Come, you children, and listen to me, I will teach you the fear of the Lord. (Psalm 34:11)
I’ve read this verse before, but I forget not only that the fear of God is something that can be taught, but also that I should be deliberately teaching it.
Truthfully, I’ve rather avoided those thoughts because I’m avoiding the work of compiling Fear of God verses. How is that for lazy? Yikes! But the thought occurred to me that King David doesn’t just write the verse above in isolation; he actually develops his invitation in the whole chapter. So, although I know I probably need to develop the fear of the Lord discussion beyond this chapter, I figure it’s a good place to start. I’m not sure I’ve taught the fear of God from this chapter.
At breakfast, of course! Not long ago, breakfast talks were ultra short, complete monologues, my children would ask when I would be finished talking, and I was pretty certain that I was talking for my own benefit only. Now they actually interact, and they stick around longer, even after their cereal bowls are empty. (Nevertheless I do admit that it’s jarring when they decide to leave!) This is a short conversation– my brain is like a sieve for numbers, so I can’t tell you how long, but few of my breakfast conversations are long.
- I first asked them what the fear of God was. Bethel said it was knowing that God sees everything. That was not a bad start.
- Then I asked them if the fear of God was good or bad. Laurel thought it was bad. David and Bethel have heard this talk before, I’m realizing, and it’s encouraging that they remember.
- King David seems to start his fear the Lord discussion by reminding us that God is good. It makes sense that knowing God’s goodness tempers the scary fear that results from knowing God sees everything. So we spent some time talking about God’s goodness.
- King David tells us that when we fear God, our actions will change. It’s part of realizing that God sees us doing right– Keep your tongue from evil, and your lips from speaking deceit. Seek peace and pursue it, and so on.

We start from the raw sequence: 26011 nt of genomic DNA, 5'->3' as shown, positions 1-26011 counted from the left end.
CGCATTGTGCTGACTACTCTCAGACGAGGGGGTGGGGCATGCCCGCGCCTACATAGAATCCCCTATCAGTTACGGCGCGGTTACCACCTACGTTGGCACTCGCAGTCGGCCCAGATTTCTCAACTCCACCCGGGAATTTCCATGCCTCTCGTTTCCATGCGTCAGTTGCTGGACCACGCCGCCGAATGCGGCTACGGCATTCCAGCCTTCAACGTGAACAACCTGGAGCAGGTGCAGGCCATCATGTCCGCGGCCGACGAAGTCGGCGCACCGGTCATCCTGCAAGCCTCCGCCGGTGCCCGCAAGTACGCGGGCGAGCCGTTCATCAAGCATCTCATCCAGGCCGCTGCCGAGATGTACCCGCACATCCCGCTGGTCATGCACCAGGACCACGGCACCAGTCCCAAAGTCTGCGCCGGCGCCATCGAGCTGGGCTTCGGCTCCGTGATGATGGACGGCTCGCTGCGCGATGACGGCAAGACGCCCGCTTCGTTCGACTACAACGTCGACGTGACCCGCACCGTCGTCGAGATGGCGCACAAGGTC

- We talked about how God’s promises are for those who are believers (“the righteous”– not a state of perfection here, but our status as children of God). That gave us a mini talk on salvation.
- We see repentance, too in verse 17 and 18. We talked about repentance and the fear of God. Briefly.
Bowls empty, fruit gone, and children ready to get the day moving. Guess that means mom, too.
I didn’t read it to them, but the discussion was related to what I read this morning. Micah 6:3— O my people, what have I done to you? How have I wearied you? Answer me! For I brought you up from the land of Egypt and redeemed you from the house of slavery, and I sent before you Moses, Aaron, and Miriam.”
The imagery is powerful– it reminds me that God desires fellowship with me, and that when I refuse to take the time with him, I’m acting like a child bored with a new toy, or a lover bored with her spouse. I don’t always think about God’s emotional cry to bring me back to reality. Remembering who God is and what he has done for me is a part of the fear of God, too. He has done much for me, and blessed me beyond measure. That’s what I’ll be thinking about today.
Leave a Reply